The plant will use ethane to make 1.6 million tons a year of tiny plastic pellets called “nurdles,” which are “feedstock” that can be made into a range of plastic products. It is permitted to emit 2.2 million tons of carbon dioxide equivalent into the atmosphere.

Each year, around 230,000 tons of nurdles find their way into Carson’s beloved oceans, where they are consumed by fish and wildlife; they are the ocean’s second-largest source of micropollutants. 

The plant “marks a major expansion of the natural gas industry into downstream supply chain production,” according to “When Fracking Comes to Town,” an academic anthology about natural gas extraction in America. It is the “first facility of its kind” in the Marcellus Shale, the “first investment by Royal Dutch Shell outside of the Gulf Coast area in 20 years,” and its construction was made possible by $1.7 billion in tax credits from the state. 

The cracker plant was built on the same site as a zinc smelting facility that was shut down in 2014, taking with it 600 jobs and thousands of dollars in local tax revenue. Though Shell  employed 6,000 workers during the construction phase, in normal operations, the company  expects to employ 600 people.

Rachel Carson’s Legacy

On an unusually hot spring day, I met with a group of people concerned about the Shell plant’s environmental and health impacts at the Allegheny Health Network’s Cancer Institute in Beaver County, a gleaming new building behind the mall and across from Rural King, a farm supply store. Warmth radiates through the soles of my shoes from the baking pavement; there is hardly any shade here, only a few spindly, immature trees. Where Rachel Carson was focused on the effects of pesticides used in agriculture, today many environmentalists in Pennsylvania are most worried about the powerful oil and gas industry and its encroachment on residential areas and public parks.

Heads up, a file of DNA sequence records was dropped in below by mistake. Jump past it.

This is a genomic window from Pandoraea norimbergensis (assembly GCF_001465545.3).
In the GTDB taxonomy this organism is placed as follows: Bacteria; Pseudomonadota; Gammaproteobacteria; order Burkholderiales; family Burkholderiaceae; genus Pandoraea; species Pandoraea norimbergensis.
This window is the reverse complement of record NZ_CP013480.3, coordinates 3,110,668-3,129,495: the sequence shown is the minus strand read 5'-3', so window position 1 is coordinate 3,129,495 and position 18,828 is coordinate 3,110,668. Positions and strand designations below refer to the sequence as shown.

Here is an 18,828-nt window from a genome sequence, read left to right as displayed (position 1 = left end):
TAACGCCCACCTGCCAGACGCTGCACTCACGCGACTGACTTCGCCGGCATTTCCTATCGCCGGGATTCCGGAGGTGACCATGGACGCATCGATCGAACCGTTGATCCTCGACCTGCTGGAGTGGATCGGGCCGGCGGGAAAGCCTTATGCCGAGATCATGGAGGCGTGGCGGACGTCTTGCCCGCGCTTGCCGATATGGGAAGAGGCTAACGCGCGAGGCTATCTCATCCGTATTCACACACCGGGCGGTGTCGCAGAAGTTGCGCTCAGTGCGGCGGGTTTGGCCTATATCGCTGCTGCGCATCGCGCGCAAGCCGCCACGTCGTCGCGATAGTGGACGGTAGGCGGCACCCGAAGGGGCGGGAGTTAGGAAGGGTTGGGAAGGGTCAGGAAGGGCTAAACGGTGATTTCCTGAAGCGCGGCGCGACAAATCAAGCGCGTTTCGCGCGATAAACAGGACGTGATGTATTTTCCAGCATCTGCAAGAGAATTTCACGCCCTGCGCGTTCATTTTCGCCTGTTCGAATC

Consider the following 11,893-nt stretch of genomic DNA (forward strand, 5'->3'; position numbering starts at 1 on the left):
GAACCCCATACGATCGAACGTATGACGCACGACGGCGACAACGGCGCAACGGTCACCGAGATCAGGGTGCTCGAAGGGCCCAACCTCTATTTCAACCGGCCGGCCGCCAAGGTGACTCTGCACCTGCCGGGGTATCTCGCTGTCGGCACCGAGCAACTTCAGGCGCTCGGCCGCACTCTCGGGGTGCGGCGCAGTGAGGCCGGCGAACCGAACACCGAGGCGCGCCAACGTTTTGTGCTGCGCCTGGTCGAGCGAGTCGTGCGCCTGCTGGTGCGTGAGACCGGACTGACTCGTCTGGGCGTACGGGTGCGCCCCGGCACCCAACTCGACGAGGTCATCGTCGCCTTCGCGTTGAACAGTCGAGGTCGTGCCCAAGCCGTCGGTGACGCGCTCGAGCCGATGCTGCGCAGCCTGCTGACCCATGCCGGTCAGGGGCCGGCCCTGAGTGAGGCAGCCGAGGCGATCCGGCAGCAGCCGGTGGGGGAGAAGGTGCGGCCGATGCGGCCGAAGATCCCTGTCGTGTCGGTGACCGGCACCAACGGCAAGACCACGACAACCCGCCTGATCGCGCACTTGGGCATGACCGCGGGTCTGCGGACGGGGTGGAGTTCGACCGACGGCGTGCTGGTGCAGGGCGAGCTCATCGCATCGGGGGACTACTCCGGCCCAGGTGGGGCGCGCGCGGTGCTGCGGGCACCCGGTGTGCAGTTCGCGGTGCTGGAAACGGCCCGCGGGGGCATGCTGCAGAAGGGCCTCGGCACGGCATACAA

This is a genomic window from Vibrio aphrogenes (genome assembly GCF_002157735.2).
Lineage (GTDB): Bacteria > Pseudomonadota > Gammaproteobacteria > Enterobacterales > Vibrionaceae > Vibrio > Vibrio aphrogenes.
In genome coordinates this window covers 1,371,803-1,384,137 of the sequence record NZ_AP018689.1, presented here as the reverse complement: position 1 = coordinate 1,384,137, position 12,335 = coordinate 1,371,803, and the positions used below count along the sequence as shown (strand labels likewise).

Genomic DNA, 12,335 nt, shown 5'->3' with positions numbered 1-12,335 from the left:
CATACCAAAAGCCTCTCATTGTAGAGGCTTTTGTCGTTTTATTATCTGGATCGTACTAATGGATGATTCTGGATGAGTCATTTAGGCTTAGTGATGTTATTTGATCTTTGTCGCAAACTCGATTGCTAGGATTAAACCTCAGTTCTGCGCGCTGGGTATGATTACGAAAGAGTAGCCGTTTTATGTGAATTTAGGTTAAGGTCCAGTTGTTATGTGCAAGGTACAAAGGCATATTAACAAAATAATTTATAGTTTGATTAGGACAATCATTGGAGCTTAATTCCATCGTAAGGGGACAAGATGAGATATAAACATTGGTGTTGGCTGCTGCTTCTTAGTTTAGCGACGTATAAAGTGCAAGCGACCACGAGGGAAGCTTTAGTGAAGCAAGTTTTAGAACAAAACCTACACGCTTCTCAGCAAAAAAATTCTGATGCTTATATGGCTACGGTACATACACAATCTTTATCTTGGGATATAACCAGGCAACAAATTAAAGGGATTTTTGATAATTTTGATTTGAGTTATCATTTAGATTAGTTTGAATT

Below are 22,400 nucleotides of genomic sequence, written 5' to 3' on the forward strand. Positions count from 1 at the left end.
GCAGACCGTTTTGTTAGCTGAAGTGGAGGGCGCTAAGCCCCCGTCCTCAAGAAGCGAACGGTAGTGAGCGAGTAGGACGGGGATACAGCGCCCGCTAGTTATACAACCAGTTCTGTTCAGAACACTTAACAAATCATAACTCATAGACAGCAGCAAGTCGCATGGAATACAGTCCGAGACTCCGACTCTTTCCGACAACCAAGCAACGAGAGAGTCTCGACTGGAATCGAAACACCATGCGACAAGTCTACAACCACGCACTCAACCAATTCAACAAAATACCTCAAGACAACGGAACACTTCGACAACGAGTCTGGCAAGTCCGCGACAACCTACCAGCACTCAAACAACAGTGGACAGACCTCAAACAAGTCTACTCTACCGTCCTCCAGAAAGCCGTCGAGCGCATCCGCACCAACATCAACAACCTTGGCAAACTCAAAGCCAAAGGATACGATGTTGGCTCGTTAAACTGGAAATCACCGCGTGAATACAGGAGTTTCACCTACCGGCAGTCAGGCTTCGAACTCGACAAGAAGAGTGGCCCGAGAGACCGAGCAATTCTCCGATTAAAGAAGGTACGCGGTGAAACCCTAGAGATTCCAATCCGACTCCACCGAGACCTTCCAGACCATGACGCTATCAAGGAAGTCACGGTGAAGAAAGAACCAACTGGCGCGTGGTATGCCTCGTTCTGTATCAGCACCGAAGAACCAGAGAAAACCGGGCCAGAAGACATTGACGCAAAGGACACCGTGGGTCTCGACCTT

Karen Gdula arrived first, petite and friendly, though focused and matter-of-fact when she’s describing her experiences with the natural gas industry. In September 2018, Energy Transfer’s Revolution pipeline exploded behind her house on Ivy Lane, only a few miles away from where we were standing. Gdula keeps a carefully organized binder of the events of that day and its aftermath, with photographs showing the cindered remains of one of her neighbors’ houses, a charred outline where a home used to be. “As a child, I had a recurring nightmare that the woods behind my house were on fire,” Gdula said. “And that morning, my childhood nightmare became a reality.” Now, she’s worried about the Shell plant. 

In March, Shell reported a 2,500-gallon spill of sulfuric acid to the federal government’s National Response Center, according to a local report and the response center’s database. Although the spill was contained at the site, Gdula is concerned about the potential for spills like it to contaminate her water supply in the future. “It’s a big concern for me,” she said.

Shell did not return telephone or electronic message requests for comment on the spill or its plans to protect the public and the environment from water or air pollution.

I asked Gdula if she had ever considered moving. Her parents built her house in 1957, and it’s where she grew up. Ivy Lane is a charming, welcoming neighborhood. Gdula’s gardens are bursting with daffodils, her back porch laden with bird feeders, swinging in the breeze. 

“Believe it or not,” she said, in recent months “there have been bidding wars for the houses in this neighborhood.” But none of this is why she hasn’t left. “My neighbor who now lives closest to the pipelines went out looking for a new house, and she found one she loved,” Gdula said. “She walked outside and she looked around and she realized that Revolution was there too.” 

At least, Gdula concluded, the pipelines in her neighborhood were 300 or 350 feet away from her home, rather than 30. “There’s no guarantees when you move,” she said. Even if she bought a house with no pipelines in sight, there was nothing to stop another company from seizing and building on nearby land. The Shell plant alone requires 97 miles of pipeline and 1,000 fracking wells to feed it.